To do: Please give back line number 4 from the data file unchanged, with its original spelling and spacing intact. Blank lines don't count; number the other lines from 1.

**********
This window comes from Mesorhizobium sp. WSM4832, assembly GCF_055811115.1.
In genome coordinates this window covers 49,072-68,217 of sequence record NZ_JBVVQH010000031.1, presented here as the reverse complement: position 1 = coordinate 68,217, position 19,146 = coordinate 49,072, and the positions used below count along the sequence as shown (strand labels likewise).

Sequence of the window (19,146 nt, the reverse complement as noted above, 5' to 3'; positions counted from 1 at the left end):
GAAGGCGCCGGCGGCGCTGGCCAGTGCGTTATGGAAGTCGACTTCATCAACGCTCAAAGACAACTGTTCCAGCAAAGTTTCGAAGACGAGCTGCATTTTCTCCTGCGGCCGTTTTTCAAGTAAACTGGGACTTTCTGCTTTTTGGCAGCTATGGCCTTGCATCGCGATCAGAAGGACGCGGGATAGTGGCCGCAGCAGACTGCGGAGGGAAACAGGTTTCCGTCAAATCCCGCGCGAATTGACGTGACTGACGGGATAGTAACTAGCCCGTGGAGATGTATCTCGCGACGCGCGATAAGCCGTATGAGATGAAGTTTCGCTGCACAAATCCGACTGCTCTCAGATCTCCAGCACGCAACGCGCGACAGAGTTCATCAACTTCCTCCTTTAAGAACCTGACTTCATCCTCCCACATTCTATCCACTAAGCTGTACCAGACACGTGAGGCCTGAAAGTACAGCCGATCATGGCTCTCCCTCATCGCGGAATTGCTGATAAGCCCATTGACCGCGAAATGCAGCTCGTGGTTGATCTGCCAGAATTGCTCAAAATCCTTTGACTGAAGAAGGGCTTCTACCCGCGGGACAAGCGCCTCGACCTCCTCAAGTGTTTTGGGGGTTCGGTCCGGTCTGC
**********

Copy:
GAAGGCGCCGGCGGCGCTGGCCAGTGCGTTATGGAAGTCGACTTCATCAACGCTCAAAGACAACTGTTCCAGCAAAGTTTCGAAGACGAGCTGCATTTTCTCCTGCGGCCGTTTTTCAAGTAAACTGGGACTTTCTGCTTTTTGGCAGCTATGGCCTTGCATCGCGATCAGAAGGACGCGGGATAGTGGCCGCAGCAGACTGCGGAGGGAAACAGGTTTCCGTCAAATCCCGCGCGAATTGACGTGACTGACGGGATAGTAACTAGCCCGTGGAGATGTATCTCGCGACGCGCGATAAGCCGTATGAGATGAAGTTTCGCTGCACAAATCCGACTGCTCTCAGATCTCCAGCACGCAACGCGCGACAGAGTTCATCAACTTCCTCCTTTAAGAACCTGACTTCATCCTCCCACATTCTATCCACTAAGCTGTACCAGACACGTGAGGCCTGAAAGTACAGCCGATCATGGCTCTCCCTCATCGCGGAATTGCTGATAAGCCCATTGACCGCGAAATGCAGCTCGTGGTTGATCTGCCAGAATTGCTCAAAATCCTTTGACTGAAGAAGGGCTTCTACCCGCGGGACAAGCGCCTCGACCTCCTCAAGTGTTTTGGGGGTTCGGTCCGGTCTGC